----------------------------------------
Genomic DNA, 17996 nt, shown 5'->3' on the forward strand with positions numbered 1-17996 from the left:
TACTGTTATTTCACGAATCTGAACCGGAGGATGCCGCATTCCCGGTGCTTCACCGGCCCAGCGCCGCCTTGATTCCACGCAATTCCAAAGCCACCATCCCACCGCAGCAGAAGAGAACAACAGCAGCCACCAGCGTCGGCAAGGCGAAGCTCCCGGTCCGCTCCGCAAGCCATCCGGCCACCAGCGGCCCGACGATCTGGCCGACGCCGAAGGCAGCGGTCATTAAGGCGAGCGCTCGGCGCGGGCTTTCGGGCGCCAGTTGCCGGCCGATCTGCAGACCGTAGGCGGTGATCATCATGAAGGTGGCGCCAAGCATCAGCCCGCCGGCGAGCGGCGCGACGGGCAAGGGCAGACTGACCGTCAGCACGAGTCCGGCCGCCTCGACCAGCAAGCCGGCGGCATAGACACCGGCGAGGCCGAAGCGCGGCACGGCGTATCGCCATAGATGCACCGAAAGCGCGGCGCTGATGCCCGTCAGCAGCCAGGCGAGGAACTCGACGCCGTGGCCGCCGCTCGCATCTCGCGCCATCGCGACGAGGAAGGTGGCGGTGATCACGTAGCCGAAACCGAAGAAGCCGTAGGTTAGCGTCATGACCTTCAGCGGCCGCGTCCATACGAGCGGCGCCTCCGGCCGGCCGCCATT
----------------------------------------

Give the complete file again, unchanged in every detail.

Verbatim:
Genomic DNA, 17996 nt, shown 5'->3' on the forward strand with positions numbered 1-17996 from the left:
TACTGTTATTTCACGAATCTGAACCGGAGGATGCCGCATTCCCGGTGCTTCACCGGCCCAGCGCCGCCTTGATTCCACGCAATTCCAAAGCCACCATCCCACCGCAGCAGAAGAGAACAACAGCAGCCACCAGCGTCGGCAAGGCGAAGCTCCCGGTCCGCTCCGCAAGCCATCCGGCCACCAGCGGCCCGACGATCTGGCCGACGCCGAAGGCAGCGGTCATTAAGGCGAGCGCTCGGCGCGGGCTTTCGGGCGCCAGTTGCCGGCCGATCTGCAGACCGTAGGCGGTGATCATCATGAAGGTGGCGCCAAGCATCAGCCCGCCGGCGAGCGGCGCGACGGGCAAGGGCAGACTGACCGTCAGCACGAGTCCGGCCGCCTCGACCAGCAAGCCGGCGGCATAGACACCGGCGAGGCCGAAGCGCGGCACGGCGTATCGCCATAGATGCACCGAAAGCGCGGCGCTGATGCCCGTCAGCAGCCAGGCGAGGAACTCGACGCCGTGGCCGCCGCTCGCATCTCGCGCCATCGCGACGAGGAAGGTGGCGGTGATCACGTAGCCGAAACCGAAGAAGCCGTAGGTTAGCGTCATGACCTTCAGCGGCCGCGTCCATACGAGCGGCGCCTCCGGCCGGCCGCCATT